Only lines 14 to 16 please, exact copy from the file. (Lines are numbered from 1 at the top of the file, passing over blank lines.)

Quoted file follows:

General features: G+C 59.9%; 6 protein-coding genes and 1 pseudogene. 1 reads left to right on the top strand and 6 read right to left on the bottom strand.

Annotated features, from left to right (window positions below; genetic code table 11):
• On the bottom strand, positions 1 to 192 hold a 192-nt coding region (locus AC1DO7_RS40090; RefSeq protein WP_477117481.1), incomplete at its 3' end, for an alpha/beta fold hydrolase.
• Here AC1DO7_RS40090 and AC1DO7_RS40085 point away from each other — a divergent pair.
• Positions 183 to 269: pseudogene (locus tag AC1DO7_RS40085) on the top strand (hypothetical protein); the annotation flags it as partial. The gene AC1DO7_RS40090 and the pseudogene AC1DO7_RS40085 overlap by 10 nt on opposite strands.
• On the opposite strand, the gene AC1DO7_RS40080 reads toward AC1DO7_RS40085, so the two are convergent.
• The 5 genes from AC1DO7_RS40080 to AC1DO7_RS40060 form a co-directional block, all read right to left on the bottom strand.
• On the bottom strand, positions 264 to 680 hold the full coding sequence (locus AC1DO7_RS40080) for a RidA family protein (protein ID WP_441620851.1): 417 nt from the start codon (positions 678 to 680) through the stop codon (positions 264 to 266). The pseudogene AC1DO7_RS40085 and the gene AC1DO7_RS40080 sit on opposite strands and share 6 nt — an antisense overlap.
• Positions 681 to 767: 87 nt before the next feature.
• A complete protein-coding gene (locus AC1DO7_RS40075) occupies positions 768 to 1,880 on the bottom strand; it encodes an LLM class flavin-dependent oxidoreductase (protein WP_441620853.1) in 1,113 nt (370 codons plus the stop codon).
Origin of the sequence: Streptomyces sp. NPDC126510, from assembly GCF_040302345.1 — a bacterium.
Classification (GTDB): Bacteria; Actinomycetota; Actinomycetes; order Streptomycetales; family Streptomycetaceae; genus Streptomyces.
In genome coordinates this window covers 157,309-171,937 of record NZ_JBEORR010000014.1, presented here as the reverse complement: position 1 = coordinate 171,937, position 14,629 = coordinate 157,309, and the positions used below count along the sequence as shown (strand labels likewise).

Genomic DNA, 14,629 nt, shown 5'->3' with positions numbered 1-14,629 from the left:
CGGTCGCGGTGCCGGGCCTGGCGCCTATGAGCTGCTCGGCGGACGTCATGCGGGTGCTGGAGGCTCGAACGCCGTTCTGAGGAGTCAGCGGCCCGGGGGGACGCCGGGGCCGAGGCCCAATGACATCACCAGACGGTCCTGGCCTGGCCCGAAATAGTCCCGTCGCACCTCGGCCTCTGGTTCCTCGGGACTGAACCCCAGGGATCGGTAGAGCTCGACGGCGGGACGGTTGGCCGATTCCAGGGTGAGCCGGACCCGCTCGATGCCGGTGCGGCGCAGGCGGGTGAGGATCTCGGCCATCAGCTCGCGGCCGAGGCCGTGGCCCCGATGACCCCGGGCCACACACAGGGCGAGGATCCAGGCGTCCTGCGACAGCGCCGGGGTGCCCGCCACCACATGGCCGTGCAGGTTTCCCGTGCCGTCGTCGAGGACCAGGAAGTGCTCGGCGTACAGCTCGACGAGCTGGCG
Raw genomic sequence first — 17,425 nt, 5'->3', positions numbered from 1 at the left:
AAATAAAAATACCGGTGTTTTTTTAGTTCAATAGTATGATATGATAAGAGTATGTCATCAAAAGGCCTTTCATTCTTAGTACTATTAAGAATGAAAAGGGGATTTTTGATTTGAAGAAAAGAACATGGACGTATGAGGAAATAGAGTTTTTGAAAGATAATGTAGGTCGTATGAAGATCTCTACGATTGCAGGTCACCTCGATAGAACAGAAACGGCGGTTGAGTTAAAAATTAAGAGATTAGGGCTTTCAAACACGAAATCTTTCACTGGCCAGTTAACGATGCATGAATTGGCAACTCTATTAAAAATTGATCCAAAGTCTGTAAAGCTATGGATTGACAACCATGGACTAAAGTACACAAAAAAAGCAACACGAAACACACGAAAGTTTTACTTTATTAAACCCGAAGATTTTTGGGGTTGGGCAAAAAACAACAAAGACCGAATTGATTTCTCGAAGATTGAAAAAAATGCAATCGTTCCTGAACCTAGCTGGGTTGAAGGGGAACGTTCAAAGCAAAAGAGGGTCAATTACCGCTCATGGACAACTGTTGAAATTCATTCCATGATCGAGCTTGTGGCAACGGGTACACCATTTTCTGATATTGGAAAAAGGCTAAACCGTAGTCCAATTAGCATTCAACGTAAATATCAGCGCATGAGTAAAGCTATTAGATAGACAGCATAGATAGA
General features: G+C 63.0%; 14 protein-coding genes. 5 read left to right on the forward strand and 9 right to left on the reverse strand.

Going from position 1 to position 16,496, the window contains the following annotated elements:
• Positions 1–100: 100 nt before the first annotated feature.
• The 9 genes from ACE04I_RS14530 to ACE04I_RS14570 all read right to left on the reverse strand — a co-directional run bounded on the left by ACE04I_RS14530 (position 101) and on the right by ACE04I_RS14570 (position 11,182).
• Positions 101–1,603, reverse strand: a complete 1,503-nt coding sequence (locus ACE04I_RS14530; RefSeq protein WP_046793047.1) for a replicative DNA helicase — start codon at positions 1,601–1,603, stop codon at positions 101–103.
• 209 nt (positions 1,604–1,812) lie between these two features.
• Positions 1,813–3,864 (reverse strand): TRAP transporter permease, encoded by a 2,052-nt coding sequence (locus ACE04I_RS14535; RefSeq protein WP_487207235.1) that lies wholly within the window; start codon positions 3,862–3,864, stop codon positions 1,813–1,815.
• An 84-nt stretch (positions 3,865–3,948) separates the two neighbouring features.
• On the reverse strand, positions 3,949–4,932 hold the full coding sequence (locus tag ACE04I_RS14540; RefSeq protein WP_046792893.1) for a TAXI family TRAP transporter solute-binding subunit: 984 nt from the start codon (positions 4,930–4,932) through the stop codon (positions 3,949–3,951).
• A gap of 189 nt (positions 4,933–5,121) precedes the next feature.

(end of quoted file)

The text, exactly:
Genomic DNA, 14,629 nt, shown 5'->3' with positions numbered 1-14,629 from the left:
CGGTCGCGGTGCCGGGCCTGGCGCCTATGAGCTGCTCGGCGGACGTCATGCGGGTGCTGGAGGCTCGAACGCCGTTCTGAGGAGTCAGCGGCCCGGGGGGACGCCGGGGCCGAGGCCCAATGACATCACCAGACGGTCCTGGCCTGGCCCGAAATAGTCCCGTCGCACCTCGGCCTCTGGTTCCTCGGGACTGAACCCCAGGGATCGGTAGAGCTCGACGGCGGGACGGTTGGCCGATTCCAGGGTGAGCCGGACCCGCTCGATGCCGGTGCGGCGCAGGCGGGTGAGGATCTCGGCCATCAGCTCGCGGCCGAGGCCGTGGCCCCGATGACCCCGGGCCACACACAGGGCGAGGATCCAGGCGTCCTGCGACAGCGCCGGGGTGCCCGCCACCACATGGCCGTGCAGGTTTCCCGTGCCGTCGTCGAGGACCAGGAAGTGCTCGGCGTACAGCTCGACGAGCTGGCG
Raw genomic sequence first — 17,425 nt, 5'->3', positions numbered from 1 at the left: